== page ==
# How the planets are aligned

This is the mathematical story of how our solar system is organized. Each planet is at a specific distance from the next planet. The average distance between the planets is 1.62 x 10 ^ 9 meters. which is basically equal to (PHI) (1 x 10 ^ 9) meters; or φ x 1000000000 = 1,682,000,000m

The central circle represents the Sun although the size is not proportional.

The CAD program would not allow me to use provided circles and still be able to see the image. In fact, I had a hard time making small circles. This is because I did not know how to use the program correctly at the time.

Just above the Sun at the beginning of the spiral is Mercury. The planets go in order from there.

Sun = Center

Distance from the previous planet —— Distance from the Sun

Mercury = Beginning of the spiral = 1 @ 58 x 10 ^ 9 meters from the Sun.

Venus = second spiral = 1.86 @ 108 x 10 ^ 9 meters from the Sun.

Earth = third spiral = 1.39 @ 149.66 x 10 ^ 9 meters from the Sun.

Mars = quarter spiral = 1.52 @ 226.82 x 10 ^ 9 meters from the Sun.

Asteroid belt = fifth spiral = 1.71 @ 502.66 x 10 ^ 9 meters from the sun.

Jupiter = sixth spiral = 1.71 @ 778.5 x 10 ^ 9 meters from the Sun.

Saturn = 7th spiral = 1.82 @ 1350 x 10 ^ 9 meters from the Sun.

Uranus = eighth in the spiral = 2.01 @ 2880 x 10 ^ 9 meters from the Sun.

Neptune = ninth spiral = 1.56 @ 4500 x 10 ^ 9 meters from the sun.

Mean distance between planets = 1.62 x 10 ^ 9 meters

Our solar system is basically organized using the golden mean φ = (PHI) = 1.618 as a base measure to separate the planets. the spiral is actually a dual spiral consisting of φ and a sequential Fibonacci pattern. The Fibonacci sequence is the male aspect and φ is the female aspect of the spiral.

Starting with Venus we begin to add the sequential distances. We do not include the distance from Mercury because it is the first and second planet in the Fibonacci sequence.

Sun = 1 + Mercury = 1; then Venus = 2 where we start counting all the distances of the planets from the Sun.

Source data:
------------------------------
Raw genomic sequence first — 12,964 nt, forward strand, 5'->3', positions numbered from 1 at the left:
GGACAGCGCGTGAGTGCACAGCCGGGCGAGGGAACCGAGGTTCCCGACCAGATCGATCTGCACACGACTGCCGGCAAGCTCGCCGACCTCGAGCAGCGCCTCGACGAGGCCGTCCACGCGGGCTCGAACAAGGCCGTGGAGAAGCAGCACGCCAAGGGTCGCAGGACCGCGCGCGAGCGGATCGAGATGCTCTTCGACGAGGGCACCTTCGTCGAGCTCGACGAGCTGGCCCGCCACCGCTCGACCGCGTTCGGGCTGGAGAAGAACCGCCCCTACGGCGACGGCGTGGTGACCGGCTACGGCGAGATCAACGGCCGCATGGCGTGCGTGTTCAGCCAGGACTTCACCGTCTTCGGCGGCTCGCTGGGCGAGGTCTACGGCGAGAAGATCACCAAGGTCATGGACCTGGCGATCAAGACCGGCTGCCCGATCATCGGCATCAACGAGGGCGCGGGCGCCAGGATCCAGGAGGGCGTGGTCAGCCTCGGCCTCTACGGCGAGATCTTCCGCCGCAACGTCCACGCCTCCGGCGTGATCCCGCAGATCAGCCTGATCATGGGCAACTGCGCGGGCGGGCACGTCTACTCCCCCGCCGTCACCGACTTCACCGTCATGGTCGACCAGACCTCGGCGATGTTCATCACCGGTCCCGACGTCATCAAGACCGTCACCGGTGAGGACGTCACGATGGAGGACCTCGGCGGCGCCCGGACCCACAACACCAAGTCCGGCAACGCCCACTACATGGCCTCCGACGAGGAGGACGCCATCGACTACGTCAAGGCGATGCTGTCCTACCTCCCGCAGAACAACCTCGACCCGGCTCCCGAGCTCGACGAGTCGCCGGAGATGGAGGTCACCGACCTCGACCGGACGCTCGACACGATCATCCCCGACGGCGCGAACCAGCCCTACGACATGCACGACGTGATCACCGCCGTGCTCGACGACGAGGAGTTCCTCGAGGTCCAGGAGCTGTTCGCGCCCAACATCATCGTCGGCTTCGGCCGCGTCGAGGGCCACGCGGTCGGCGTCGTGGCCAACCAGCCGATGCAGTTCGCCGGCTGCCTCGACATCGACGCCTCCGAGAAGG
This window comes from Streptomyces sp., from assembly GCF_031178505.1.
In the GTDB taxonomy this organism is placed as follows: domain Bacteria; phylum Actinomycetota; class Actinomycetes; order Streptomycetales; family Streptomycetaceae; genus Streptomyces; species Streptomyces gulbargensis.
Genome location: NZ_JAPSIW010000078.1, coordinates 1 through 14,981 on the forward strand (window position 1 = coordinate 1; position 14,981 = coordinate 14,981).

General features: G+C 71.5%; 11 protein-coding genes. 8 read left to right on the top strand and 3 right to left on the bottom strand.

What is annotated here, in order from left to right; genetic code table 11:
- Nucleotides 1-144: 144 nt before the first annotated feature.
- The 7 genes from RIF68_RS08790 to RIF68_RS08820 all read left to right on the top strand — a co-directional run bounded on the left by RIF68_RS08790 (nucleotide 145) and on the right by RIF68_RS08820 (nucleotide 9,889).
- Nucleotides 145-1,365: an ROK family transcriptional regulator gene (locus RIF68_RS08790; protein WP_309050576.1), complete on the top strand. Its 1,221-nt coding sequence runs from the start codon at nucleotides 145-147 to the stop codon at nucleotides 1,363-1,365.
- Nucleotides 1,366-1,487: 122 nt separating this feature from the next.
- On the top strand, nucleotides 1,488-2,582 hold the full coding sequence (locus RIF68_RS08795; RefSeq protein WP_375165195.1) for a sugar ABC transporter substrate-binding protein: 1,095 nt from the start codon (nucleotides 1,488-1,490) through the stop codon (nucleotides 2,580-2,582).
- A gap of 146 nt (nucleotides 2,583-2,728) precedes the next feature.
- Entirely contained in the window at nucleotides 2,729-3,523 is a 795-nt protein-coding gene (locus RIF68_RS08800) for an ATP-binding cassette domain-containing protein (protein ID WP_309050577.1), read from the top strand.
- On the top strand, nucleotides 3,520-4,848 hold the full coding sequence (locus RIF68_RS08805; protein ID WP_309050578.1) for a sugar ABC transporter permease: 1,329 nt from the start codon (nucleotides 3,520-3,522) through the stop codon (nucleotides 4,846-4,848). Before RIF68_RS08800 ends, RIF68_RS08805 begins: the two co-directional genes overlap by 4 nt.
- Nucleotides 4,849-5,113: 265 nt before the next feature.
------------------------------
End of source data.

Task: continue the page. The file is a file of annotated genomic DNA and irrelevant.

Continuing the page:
Sum of the distance between planets —– Fibonacci and φ ^ x – 1 sequential order.

Mercury = 1; Fib seq. = 1; φ ^ 1 – 1 = .618; difference = .382

Venus = 1.86; Fib seq. = 2; φ ^ 2 – 1 = 1.618; difference = .14; .242

Earth = 3.25; Fib seq. = 3; φ ^ 3 – 1 = 3.24; difference = .25; .01

March = 4.77; Fib seq. = 5; difference = .23

Asteroid belt = 6.48; φ ^ 4 – 1 = 5.85; difference = .63

Jupiter = 8.19; Fib seq. = 8; difference = .19

Saturn = 10; φ ^ 5 – 1 = 10.09; difference = .09

Uranus = 12.01 = φ ^ 5 + 1 = 12.09; difference = .08

Neptune = 13.57; Fib seq. = 13; difference = .57

φ ^ 6 – 1 = 16.94

Fib seq. = 21

φ ^ 7 – 1 = 28.03 = Moon cycle in days; current = 28,077 days

I haven’t done the work to determine where Pluto, the Kipper belt, or the Oort cloud reside in the sequence, but I’m sure they fit very closely, as do the rest of the planets.

Start with the center circle (Sun) and go up 1 unit. From this point we change 90 degrees per planet and mark the position at each point. The first number you see after the names of the planets directly above are the numbers used to trace the points on the spiral.

Continue with the 90 degree rotation of the points and you will find that it ends at about 4.25 revolutions or basically φ ^ 3 revolutions.

This is the true orientation of our solar system. Although the planets move and rarely line up in this exact sequence, the actual distance between them is relative to the plot. Average distance varies based on elliptical orbits, but not much on the cosmic scale.